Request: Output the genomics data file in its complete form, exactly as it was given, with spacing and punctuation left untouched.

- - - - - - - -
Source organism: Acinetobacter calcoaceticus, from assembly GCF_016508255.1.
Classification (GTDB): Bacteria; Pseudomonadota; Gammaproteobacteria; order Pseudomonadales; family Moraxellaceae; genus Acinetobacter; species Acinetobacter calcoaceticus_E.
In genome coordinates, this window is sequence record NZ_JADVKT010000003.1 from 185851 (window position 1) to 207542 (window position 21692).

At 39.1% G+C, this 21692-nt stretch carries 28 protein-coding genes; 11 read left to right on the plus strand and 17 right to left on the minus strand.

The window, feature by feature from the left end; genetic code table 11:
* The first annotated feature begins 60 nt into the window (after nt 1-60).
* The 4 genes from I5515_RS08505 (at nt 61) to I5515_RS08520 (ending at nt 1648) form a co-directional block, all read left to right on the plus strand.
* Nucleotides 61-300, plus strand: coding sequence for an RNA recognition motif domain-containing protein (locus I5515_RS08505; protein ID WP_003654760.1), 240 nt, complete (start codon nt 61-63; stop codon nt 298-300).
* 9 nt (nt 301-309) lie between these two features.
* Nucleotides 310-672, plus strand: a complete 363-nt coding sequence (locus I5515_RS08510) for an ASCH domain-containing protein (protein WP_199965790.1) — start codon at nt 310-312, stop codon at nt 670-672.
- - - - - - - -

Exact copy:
Source organism: Acinetobacter calcoaceticus, from assembly GCF_016508255.1.
Classification (GTDB): Bacteria; Pseudomonadota; Gammaproteobacteria; order Pseudomonadales; family Moraxellaceae; genus Acinetobacter; species Acinetobacter calcoaceticus_E.
In genome coordinates, this window is sequence record NZ_JADVKT010000003.1 from 185851 (window position 1) to 207542 (window position 21692).

At 39.1% G+C, this 21692-nt stretch carries 28 protein-coding genes; 11 read left to right on the plus strand and 17 right to left on the minus strand.

The window, feature by feature from the left end; genetic code table 11:
* The first annotated feature begins 60 nt into the window (after nt 1-60).
* The 4 genes from I5515_RS08505 (at nt 61) to I5515_RS08520 (ending at nt 1648) form a co-directional block, all read left to right on the plus strand.
* Nucleotides 61-300, plus strand: coding sequence for an RNA recognition motif domain-containing protein (locus I5515_RS08505; protein ID WP_003654760.1), 240 nt, complete (start codon nt 61-63; stop codon nt 298-300).
* 9 nt (nt 301-309) lie between these two features.
* Nucleotides 310-672, plus strand: a complete 363-nt coding sequence (locus I5515_RS08510) for an ASCH domain-containing protein (protein WP_199965790.1) — start codon at nt 310-312, stop codon at nt 670-672.